|The first of the Big Finish audio adventures showed the new production company had a lot to learn about non-visual storytelling. It seems clear that they wanted to do a multi-Doctor story to kick off the series with a bang, but this was clearly not a script ready for production. The first segment, Sylvester McCoy's Seventh Doctor segment, is simply incomprehensible. After listening to it, I had no clue to what had happened, if anything. Sound levels varied so widely that much of the dialog was difficult to follow. The plot seemed to have something to do with rescuing someone from quicksand, and a second location where some people were talking about nothing interesting. The segment lacked sufficient description to let the listener know what was happening and where.|
The second segment, the Fifth Doctor segment, was easier to follow, but not satisfying in any dramatic sense. While the dialog was easier to follow and there was sufficient description to keep the listener with the program, the story doesn't go anywhere. The writer seems to see the Fifth Doctor as a non-participant. He exists to be beat up, shot and abused, but not to take any action that influences events.
The third segment, the Sixth Doctor segment, holds together as a story better than the others. In fact, if this script was salvagable, it would be by simply expanding this segement to make it the whole story.
The fourth segment, where the three Doctors come together, suffers from a massive information dump, as we have it explained to us what happened in the first segment (good thing... I wouldn't know otherwise), and a large amount of material is introduced to tie together the first three segments. The effect is stultifying. The trend of giving the Fifth Doctor nothing to do but take abuse continues here. By the time we get to the end, it's hard to care.
Bottom Line: A lot of work needed to get the series up to speed.
|Phantasmagoria||Phantasmagoria was a collection of ideas that never quite coalesced into a story. It sounds OK as you're listening to it. It's easy enough to follow, the dialog is comprehensible, there's enough description -- but -- when you get to the end, you say "Huh?"|
Mark Gatiss throws in everything but the kitchen sink, but he never really gives much thought to how these elements relate to one another. There's a highwayman, who seems to exist solely to provide a miraculous rescue; there's a sinister card player; there are aliens, who don't seem to have anything to do with anything; there are tormented souls, whose torment doesn't seem to make much sense...
In the final analysis, Phantasmagoria could have used a couple of story brainstorming sessions to make the atmosphere and imaginative characters come together in some sort of coherent plot.
It was nice hearing Mark Strickson as Turlough. He sounds just like he did in his acting days. His performance was just fine. However, Gatiss doesn't seem to know who Turlough is. He has a few Turlough-ish moments, but the rest of the time, he's morphing uncomfortably between Adric and Sarah Jane.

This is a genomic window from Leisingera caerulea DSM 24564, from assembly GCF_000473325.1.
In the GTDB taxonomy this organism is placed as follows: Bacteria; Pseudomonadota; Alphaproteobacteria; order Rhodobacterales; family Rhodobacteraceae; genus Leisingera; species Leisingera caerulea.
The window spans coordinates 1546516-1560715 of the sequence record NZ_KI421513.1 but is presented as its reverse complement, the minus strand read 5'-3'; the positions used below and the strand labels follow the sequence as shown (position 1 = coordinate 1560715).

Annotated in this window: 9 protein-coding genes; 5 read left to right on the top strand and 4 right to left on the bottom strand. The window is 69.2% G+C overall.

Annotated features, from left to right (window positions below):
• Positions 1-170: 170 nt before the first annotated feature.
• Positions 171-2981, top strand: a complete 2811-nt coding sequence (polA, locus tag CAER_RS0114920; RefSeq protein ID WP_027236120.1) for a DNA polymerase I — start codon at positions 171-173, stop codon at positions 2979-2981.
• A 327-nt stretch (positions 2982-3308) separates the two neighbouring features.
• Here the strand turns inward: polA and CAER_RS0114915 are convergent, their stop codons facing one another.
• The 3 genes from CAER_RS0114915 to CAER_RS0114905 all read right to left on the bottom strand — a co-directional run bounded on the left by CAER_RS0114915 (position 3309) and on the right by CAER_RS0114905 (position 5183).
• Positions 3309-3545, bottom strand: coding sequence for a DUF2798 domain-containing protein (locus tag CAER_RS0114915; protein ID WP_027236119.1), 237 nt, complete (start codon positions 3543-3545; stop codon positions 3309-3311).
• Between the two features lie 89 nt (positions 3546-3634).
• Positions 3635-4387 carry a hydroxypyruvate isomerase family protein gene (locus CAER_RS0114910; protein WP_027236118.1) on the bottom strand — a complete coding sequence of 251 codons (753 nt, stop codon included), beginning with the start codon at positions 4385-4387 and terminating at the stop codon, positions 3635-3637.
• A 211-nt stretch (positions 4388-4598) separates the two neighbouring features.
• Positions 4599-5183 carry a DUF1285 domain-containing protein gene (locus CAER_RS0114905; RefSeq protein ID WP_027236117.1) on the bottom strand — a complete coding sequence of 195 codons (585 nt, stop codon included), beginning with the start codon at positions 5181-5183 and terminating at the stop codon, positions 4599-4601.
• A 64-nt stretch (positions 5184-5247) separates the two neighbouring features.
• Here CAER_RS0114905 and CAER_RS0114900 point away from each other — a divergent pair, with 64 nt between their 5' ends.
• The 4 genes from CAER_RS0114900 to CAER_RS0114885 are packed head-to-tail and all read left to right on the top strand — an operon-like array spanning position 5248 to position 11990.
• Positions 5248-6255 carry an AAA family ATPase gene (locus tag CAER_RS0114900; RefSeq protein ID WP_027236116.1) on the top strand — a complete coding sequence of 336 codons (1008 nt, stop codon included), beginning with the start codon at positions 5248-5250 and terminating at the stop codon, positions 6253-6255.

Bottom line: Good performances, terrible script.
|Land of the Dead is a breath of fresh air in a series that seemed to be on pretty shaky footing. Steve Cole's script has a strong, coherent storyline. There's sufficient description to let us know what's happening, and it presents a compelling group of characters interacting in believable ways. The suspense builds to a good, exciting climax and with only a little suspension of disbelief, it makes pretty good sense.|
I have a couple of minor complaints: Nobody seems to know what an Inuit accent would sound like. Clue: Not French Canadian. And the cliffhanger at the end of Part 2 is terribly silly. It would have been gripping, but the device of having the Doctor on the phone with Nyssa, describing the monster as it bears down on him leaves one with the impression that he isn't very worried. You can imagine him turning to the monster and saying "Could you be quiet? Can't you see I'm on the phone?"
The small weaknesses don't overwhelm a production that is, overall, very enjoyable. Sarah Sutton doesn't sound anything like she did in her "Nyssa" days. But that doesn't detract much, once you make up your mind that this is what Nyssa sounds like now. When it comes right down to it, neither does Peter Davison. His voice is deeper and more gravely these days. Who among us isn't a bit older than we were?
Bottom line: Excellent production that could have benefitted from just a little better research on the Inuit.
|"At Home With The Braithwaites" is pure pleasure. It encompasses some of the best work Peter Davison has done in years. The best since "A Very Peculiar Practice" in my opinion. His character is multifaceted and entirely believable. We're introduced to David Braithwaite as he irritably barks at his children over the breakfast table. Soon after, we see that he's having a smarmy affair with his secretary. The character could have been thoroughly dislikeable. However, Davison's performance overcomes the surface flaws of the character to show us a man who loves his family but doesn't know how to show it. His missteps are borne out of his frustration with his own inadequacies.|
The plot steps over the line at times. But for all its exaggerated incidents, the characters, each with his or her own achilles heel, carry the story forward.
Bottom line: This is one where you're sorry to see the last episode end. Here's hoping it's picked up for a second series.
This page is © Elsa Frohman 2001